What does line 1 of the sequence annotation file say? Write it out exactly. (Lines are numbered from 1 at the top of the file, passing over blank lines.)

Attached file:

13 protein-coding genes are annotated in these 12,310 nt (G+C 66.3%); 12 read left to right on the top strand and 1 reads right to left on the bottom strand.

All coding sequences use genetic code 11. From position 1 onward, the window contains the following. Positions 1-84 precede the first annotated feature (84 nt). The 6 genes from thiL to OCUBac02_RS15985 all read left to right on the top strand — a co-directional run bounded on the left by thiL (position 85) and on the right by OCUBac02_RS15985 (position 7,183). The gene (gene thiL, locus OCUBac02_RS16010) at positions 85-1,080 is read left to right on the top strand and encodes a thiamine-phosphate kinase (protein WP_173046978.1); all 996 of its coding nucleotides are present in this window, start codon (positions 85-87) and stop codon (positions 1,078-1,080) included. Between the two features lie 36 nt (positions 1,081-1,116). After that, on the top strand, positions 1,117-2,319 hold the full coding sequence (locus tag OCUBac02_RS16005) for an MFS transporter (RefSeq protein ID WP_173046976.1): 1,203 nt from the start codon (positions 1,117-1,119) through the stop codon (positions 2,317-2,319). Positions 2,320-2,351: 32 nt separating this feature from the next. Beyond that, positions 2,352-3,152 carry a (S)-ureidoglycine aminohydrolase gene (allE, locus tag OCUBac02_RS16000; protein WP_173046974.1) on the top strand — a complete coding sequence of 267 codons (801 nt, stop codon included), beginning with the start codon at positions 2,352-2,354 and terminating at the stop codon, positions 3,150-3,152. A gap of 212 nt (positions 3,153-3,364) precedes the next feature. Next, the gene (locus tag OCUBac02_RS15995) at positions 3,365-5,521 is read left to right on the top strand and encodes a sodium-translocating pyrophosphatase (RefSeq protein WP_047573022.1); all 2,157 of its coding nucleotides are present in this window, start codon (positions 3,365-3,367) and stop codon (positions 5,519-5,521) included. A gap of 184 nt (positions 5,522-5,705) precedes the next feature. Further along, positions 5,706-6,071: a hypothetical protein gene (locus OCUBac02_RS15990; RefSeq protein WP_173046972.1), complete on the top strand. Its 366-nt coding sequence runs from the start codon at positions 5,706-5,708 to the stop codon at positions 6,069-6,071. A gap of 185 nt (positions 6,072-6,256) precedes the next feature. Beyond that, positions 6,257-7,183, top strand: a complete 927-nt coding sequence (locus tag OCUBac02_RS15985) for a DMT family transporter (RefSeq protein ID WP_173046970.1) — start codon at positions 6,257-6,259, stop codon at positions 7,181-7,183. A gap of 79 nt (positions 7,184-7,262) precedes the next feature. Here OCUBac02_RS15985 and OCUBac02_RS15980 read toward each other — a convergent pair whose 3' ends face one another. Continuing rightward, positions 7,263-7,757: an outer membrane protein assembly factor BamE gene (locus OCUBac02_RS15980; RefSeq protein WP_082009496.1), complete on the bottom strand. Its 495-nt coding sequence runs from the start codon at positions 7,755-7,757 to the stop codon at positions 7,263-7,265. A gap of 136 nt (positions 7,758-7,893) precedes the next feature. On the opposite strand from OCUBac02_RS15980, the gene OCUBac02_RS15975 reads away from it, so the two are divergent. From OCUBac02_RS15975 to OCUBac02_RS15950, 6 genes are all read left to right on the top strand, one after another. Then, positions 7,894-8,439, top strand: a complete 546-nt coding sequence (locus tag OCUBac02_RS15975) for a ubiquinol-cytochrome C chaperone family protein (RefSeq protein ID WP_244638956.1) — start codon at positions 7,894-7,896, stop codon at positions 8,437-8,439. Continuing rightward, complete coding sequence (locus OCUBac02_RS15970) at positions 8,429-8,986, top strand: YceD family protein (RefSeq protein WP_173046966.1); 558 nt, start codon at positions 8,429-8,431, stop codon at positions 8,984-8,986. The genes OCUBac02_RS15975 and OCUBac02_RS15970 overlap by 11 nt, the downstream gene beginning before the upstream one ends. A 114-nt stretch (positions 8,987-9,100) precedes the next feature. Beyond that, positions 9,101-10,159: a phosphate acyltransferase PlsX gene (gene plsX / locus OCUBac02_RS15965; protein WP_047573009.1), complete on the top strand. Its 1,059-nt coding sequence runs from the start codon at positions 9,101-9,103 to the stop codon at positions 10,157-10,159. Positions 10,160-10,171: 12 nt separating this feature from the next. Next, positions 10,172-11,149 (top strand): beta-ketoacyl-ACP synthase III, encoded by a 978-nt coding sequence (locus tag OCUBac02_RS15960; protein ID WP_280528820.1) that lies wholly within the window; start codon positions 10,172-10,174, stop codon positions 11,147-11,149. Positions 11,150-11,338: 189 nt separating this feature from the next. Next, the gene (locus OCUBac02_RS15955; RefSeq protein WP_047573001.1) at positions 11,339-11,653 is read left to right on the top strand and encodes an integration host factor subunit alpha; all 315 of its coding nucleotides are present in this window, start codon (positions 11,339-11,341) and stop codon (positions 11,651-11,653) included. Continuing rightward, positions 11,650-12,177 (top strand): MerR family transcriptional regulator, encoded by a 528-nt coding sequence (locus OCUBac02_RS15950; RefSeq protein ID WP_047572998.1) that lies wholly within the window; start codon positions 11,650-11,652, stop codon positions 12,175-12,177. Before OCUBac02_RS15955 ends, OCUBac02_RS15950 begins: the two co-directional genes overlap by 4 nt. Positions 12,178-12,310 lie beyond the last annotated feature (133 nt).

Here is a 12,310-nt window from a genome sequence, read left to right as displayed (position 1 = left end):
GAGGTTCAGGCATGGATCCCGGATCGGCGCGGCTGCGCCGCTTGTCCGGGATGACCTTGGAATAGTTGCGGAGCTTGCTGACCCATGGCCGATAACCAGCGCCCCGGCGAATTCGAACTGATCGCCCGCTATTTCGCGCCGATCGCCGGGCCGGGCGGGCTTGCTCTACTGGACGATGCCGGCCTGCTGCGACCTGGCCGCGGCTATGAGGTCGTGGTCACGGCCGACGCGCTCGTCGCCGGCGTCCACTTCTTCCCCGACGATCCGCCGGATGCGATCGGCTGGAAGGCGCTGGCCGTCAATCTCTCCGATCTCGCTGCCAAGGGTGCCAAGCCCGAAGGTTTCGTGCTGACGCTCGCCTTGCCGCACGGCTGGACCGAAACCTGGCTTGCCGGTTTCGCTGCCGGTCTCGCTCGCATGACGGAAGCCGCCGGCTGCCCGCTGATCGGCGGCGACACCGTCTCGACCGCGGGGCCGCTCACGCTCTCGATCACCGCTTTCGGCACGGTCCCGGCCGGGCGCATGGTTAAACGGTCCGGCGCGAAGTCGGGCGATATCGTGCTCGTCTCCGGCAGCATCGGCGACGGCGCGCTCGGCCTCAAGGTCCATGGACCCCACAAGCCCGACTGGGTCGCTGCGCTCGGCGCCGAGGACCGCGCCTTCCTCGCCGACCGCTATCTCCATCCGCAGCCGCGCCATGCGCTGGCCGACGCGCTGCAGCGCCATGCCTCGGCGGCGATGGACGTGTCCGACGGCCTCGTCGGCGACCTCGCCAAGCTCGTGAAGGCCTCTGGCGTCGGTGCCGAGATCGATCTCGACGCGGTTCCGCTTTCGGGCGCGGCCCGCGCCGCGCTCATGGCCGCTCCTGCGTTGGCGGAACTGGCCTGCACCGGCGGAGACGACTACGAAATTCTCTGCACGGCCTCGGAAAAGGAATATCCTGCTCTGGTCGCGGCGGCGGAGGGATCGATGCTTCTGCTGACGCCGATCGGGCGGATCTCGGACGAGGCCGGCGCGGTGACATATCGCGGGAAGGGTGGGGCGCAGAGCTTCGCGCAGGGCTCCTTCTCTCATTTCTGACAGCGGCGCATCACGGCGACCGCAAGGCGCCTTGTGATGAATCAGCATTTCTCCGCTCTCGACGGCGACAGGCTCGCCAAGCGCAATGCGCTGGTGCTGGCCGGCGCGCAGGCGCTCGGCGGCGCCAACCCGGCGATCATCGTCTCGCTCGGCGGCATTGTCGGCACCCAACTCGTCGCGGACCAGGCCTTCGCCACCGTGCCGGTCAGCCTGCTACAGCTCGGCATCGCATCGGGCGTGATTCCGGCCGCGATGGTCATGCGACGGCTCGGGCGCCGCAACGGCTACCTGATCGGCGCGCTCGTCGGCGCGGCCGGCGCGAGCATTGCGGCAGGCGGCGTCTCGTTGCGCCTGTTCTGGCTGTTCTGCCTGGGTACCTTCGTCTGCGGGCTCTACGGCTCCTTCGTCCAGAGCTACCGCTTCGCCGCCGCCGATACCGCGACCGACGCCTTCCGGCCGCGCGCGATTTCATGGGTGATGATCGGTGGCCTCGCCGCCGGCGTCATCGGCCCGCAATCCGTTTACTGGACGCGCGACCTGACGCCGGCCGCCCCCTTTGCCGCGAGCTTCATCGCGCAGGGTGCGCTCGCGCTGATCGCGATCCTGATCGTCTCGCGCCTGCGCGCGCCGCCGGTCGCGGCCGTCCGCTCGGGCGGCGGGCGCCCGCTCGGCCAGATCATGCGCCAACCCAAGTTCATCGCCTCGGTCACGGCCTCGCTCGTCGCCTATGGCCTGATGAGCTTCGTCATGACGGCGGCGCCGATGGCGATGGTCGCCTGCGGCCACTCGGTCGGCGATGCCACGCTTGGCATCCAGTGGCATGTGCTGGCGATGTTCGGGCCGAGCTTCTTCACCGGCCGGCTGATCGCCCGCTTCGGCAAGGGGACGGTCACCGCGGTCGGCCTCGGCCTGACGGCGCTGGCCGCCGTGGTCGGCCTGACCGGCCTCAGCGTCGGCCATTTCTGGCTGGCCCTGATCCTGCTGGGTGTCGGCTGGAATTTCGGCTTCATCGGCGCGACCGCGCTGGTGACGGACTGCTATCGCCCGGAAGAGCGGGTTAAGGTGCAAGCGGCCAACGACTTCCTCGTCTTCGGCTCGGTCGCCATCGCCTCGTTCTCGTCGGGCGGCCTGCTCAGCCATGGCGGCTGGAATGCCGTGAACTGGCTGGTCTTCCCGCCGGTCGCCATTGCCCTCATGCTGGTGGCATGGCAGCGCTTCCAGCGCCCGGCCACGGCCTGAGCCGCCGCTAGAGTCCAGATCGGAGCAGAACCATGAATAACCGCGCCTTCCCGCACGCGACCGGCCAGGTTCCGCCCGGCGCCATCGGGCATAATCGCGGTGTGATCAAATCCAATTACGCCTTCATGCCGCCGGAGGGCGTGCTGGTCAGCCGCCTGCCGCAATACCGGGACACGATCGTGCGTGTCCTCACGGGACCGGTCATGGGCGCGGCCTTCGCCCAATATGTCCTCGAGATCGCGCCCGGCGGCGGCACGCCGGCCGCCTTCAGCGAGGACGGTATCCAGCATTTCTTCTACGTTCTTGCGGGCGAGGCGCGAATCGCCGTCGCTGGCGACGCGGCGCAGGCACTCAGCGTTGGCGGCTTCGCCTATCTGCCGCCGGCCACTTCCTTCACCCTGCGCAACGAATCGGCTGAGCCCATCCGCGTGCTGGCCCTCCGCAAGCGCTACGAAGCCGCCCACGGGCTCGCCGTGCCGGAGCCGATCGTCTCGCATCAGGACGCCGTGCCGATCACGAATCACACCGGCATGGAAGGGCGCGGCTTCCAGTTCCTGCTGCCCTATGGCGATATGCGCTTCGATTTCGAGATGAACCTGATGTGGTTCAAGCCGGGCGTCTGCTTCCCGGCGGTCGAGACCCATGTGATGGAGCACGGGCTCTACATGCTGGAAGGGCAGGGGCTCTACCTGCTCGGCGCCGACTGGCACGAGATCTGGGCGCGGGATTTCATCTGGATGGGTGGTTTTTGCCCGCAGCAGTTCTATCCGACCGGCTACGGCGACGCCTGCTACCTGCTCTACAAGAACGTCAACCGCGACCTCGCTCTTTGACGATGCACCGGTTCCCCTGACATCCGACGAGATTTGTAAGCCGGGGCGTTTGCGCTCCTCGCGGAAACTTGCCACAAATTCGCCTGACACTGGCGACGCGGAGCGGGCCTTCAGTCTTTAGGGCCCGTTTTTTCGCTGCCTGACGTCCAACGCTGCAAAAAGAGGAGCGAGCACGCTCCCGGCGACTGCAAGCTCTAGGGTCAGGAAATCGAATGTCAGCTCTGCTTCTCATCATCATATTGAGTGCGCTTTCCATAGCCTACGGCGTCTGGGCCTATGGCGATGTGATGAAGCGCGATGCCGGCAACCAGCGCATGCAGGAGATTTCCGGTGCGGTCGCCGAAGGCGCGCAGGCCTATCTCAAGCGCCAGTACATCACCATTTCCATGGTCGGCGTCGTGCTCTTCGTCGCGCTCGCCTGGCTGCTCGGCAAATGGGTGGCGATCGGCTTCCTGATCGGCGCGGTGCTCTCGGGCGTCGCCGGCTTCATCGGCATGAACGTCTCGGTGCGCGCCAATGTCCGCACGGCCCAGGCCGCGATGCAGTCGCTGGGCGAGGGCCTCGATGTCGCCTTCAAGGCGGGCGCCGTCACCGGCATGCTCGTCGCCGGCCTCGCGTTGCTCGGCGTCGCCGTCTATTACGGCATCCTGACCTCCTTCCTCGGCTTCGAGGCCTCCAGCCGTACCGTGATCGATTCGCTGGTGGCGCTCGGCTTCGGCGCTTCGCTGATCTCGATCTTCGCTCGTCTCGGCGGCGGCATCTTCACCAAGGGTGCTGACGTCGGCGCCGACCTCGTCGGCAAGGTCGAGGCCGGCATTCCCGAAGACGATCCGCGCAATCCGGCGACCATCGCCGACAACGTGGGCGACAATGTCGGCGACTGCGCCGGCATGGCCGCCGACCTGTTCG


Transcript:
13 protein-coding genes are annotated in these 12,310 nt (G+C 66.3%); 12 read left to right on the top strand and 1 reads right to left on the bottom strand.